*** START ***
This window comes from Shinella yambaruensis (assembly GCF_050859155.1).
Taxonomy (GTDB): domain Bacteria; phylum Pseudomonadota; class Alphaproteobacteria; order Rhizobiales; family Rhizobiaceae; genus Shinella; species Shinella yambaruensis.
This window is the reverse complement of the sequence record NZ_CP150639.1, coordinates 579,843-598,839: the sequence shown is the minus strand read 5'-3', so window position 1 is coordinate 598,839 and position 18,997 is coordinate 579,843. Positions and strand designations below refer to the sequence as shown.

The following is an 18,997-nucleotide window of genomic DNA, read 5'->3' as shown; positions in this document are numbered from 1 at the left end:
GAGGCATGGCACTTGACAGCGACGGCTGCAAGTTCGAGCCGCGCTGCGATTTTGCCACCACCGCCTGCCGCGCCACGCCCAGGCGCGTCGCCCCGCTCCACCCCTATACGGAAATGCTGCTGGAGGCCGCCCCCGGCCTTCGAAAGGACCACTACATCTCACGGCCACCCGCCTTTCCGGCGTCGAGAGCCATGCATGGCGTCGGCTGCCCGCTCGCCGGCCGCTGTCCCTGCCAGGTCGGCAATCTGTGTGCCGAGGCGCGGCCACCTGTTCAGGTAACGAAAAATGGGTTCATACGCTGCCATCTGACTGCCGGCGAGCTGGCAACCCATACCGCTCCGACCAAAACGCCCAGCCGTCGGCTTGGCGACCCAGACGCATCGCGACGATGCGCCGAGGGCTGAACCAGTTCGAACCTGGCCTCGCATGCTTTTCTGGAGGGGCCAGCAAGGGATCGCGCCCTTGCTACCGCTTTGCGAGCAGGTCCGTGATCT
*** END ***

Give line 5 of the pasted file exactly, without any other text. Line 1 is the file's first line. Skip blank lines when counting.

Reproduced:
GAGGCATGGCACTTGACAGCGACGGCTGCAAGTTCGAGCCGCGCTGCGATTTTGCCACCACCGCCTGCCGCGCCACGCCCAGGCGCGTCGCCCCGCTCCACCCCTATACGGAAATGCTGCTGGAGGCCGCCCCCGGCCTTCGAAAGGACCACTACATCTCACGGCCACCCGCCTTTCCGGCGTCGAGAGCCATGCATGGCGTCGGCTGCCCGCTCGCCGGCCGCTGTCCCTGCCAGGTCGGCAATCTGTGTGCCGAGGCGCGGCCACCTGTTCAGGTAACGAAAAATGGGTTCATACGCTGCCATCTGACTGCCGGCGAGCTGGCAACCCATACCGCTCCGACCAAAACGCCCAGCCGTCGGCTTGGCGACCCAGACGCATCGCGACGATGCGCCGAGGGCTGAACCAGTTCGAACCTGGCCTCGCATGCTTTTCTGGAGGGGCCAGCAAGGGATCGCGCCCTTGCTACCGCTTTGCGAGCAGGTCCGTGATCT